The combination of these clips can give you the impression that having many different words is a largely superfluous indulgence, that really all you need to communicate is attitude and tone of voice, that linguistics is mostly paralinguistics. This is an illusion that can be quickly dispelled by just a minute or two of eavesdropping on your east African cab driver while he talks on his cell phone, or turning off the subtitles of any random foreign movie. The delight of these clips lies in the way they are carefully constructed to be comprehensible despite severe lexical impoverishment.  But they also serve as a fascinating limit case. Because if one word is, in general, insufficient, how many words is enough?

Advertisements
This entry was posted in Mermaids and tagged , , . Bookmark the permalink.

One Response to Linguistically Interesting Movies #1: Being John Malkovich

  1. Orv (@N8SRE) says:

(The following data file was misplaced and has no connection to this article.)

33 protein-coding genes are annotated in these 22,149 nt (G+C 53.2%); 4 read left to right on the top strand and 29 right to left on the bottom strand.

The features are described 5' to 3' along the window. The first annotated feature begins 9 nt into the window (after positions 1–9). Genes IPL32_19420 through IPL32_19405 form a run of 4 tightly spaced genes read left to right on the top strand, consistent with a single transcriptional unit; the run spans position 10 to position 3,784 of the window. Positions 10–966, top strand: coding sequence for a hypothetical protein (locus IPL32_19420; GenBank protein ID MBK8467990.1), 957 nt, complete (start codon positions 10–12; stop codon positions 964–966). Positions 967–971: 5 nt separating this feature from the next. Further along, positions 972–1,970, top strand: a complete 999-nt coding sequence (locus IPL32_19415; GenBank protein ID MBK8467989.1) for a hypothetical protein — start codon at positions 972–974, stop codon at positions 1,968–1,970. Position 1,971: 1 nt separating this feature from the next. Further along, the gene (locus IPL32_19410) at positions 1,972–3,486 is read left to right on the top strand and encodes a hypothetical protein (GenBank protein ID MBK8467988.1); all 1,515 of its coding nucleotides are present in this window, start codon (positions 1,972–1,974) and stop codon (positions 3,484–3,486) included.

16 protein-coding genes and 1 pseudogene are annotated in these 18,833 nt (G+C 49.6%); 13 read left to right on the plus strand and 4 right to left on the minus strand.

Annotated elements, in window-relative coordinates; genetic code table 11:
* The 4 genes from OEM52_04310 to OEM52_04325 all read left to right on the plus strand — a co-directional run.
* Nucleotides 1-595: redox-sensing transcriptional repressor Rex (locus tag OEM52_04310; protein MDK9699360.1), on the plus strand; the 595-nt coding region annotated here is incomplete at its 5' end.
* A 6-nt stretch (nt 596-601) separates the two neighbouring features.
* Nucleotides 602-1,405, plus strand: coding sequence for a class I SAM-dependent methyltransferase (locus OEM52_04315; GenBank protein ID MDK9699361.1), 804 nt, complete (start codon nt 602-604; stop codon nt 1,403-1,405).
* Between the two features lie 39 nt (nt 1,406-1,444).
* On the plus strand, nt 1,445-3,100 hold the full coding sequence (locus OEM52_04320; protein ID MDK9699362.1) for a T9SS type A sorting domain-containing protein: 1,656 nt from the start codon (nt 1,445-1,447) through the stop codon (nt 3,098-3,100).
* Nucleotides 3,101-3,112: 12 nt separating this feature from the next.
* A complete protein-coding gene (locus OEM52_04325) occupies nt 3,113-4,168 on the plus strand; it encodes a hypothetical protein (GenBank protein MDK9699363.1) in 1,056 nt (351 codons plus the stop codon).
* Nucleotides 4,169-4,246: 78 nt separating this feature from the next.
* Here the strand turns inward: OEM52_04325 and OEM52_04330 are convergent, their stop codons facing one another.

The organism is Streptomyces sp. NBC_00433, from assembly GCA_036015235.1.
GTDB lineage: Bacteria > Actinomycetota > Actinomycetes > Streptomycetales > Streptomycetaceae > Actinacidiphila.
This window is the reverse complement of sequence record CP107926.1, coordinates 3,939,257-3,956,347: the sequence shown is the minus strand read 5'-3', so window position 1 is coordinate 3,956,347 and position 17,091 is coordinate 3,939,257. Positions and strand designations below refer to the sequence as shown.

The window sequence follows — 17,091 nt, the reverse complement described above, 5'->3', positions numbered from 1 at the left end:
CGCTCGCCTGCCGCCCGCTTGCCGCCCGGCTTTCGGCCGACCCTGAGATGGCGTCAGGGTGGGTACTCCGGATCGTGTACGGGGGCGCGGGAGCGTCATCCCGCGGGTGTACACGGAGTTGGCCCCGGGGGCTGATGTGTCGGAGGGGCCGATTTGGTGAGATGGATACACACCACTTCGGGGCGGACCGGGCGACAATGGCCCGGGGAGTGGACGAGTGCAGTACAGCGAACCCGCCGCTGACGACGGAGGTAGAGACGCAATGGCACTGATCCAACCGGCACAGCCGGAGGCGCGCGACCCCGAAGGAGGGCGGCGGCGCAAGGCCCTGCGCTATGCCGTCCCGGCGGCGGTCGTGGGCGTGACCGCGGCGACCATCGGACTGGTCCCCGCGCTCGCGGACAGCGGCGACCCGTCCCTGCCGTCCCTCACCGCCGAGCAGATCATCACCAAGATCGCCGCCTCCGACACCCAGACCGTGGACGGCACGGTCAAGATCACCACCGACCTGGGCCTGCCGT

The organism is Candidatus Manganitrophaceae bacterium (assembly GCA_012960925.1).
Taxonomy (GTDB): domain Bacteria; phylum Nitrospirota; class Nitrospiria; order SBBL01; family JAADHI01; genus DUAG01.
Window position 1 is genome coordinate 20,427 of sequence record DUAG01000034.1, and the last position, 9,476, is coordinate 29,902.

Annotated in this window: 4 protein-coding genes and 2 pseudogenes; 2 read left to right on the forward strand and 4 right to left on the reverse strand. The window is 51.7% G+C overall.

This reminded me of how, when my wife is awakened from deep sleep, she’ll often talk to me in gibberish, but with normal English pacing and intonation. It often takes two or three repeats before I’m able to verify that, yes, I’m hearing total gibberish. (And yes, when asked to repeat, she will in fact speak the same gibberish again.)

Leave a Reply

Fill in your details below or click an icon to log in:

WordPress.com Logo

You are commenting using your WordPress.com account. Log Out / Change )

Twitter picture

You are commenting using your Twitter account. Log Out / Change )

Facebook photo

You are commenting using your Facebook account. Log Out / Change )

Google+ photo

You are commenting using your Google+ account. Log Out / Change )

Connecting to %s